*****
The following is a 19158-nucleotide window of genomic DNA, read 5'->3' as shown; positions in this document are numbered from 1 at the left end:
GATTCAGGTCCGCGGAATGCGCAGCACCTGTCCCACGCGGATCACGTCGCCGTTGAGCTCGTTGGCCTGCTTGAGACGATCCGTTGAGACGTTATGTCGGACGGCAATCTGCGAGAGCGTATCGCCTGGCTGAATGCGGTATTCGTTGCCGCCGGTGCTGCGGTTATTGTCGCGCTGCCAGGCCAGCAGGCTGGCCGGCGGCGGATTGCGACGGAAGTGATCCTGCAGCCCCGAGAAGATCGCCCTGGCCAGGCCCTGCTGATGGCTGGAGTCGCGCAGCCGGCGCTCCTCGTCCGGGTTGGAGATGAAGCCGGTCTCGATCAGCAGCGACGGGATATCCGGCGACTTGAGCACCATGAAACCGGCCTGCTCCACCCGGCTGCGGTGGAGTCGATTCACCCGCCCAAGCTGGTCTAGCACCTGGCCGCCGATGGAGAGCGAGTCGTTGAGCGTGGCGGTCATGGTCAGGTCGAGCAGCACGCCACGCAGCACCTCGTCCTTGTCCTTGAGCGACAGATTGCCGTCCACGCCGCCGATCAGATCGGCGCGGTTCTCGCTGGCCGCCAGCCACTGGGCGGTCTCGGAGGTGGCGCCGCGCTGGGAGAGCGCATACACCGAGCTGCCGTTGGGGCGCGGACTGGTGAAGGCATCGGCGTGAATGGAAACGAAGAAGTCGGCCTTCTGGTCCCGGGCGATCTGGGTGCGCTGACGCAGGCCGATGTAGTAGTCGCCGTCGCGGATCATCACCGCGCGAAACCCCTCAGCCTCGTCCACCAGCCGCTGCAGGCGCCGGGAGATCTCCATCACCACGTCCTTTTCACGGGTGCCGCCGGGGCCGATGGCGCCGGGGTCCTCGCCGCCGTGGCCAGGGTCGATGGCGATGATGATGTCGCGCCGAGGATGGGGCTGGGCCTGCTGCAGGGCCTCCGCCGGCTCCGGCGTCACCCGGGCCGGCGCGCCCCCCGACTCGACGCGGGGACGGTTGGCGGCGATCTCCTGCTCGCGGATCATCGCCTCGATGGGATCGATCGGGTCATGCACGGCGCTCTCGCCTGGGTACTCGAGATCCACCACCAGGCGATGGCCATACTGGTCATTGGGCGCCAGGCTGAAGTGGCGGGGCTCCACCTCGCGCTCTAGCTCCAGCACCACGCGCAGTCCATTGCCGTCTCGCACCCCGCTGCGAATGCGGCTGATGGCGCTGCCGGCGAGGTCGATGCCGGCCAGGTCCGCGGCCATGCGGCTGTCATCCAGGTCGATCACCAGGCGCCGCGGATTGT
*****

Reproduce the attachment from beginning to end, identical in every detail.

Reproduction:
The following is a 19158-nucleotide window of genomic DNA, read 5'->3' as shown; positions in this document are numbered from 1 at the left end:
GATTCAGGTCCGCGGAATGCGCAGCACCTGTCCCACGCGGATCACGTCGCCGTTGAGCTCGTTGGCCTGCTTGAGACGATCCGTTGAGACGTTATGTCGGACGGCAATCTGCGAGAGCGTATCGCCTGGCTGAATGCGGTATTCGTTGCCGCCGGTGCTGCGGTTATTGTCGCGCTGCCAGGCCAGCAGGCTGGCCGGCGGCGGATTGCGACGGAAGTGATCCTGCAGCCCCGAGAAGATCGCCCTGGCCAGGCCCTGCTGATGGCTGGAGTCGCGCAGCCGGCGCTCCTCGTCCGGGTTGGAGATGAAGCCGGTCTCGATCAGCAGCGACGGGATATCCGGCGACTTGAGCACCATGAAACCGGCCTGCTCCACCCGGCTGCGGTGGAGTCGATTCACCCGCCCAAGCTGGTCTAGCACCTGGCCGCCGATGGAGAGCGAGTCGTTGAGCGTGGCGGTCATGGTCAGGTCGAGCAGCACGCCACGCAGCACCTCGTCCTTGTCCTTGAGCGACAGATTGCCGTCCACGCCGCCGATCAGATCGGCGCGGTTCTCGCTGGCCGCCAGCCACTGGGCGGTCTCGGAGGTGGCGCCGCGCTGGGAGAGCGCATACACCGAGCTGCCGTTGGGGCGCGGACTGGTGAAGGCATCGGCGTGAATGGAAACGAAGAAGTCGGCCTTCTGGTCCCGGGCGATCTGGGTGCGCTGACGCAGGCCGATGTAGTAGTCGCCGTCGCGGATCATCACCGCGCGAAACCCCTCAGCCTCGTCCACCAGCCGCTGCAGGCGCCGGGAGATCTCCATCACCACGTCCTTTTCACGGGTGCCGCCGGGGCCGATGGCGCCGGGGTCCTCGCCGCCGTGGCCAGGGTCGATGGCGATGATGATGTCGCGCCGAGGATGGGGCTGGGCCTGCTGCAGGGCCTCCGCCGGCTCCGGCGTCACCCGGGCCGGCGCGCCCCCCGACTCGACGCGGGGACGGTTGGCGGCGATCTCCTGCTCGCGGATCATCGCCTCGATGGGATCGATCGGGTCATGCACGGCGCTCTCGCCTGGGTACTCGAGATCCACCACCAGGCGATGGCCATACTGGTCATTGGGCGCCAGGCTGAAGTGGCGGGGCTCCACCTCGCGCTCTAGCTCCAGCACCACGCGCAGTCCATTGCCGTCTCGCACCCCGCTGCGAATGCGGCTGATGGCGCTGCCGGCGAGGTCGATGCCGGCCAGGTCCGCGGCCATGCGGCTGTCATCCAGGTCGATCACCAGGCGCCGCGGATTGT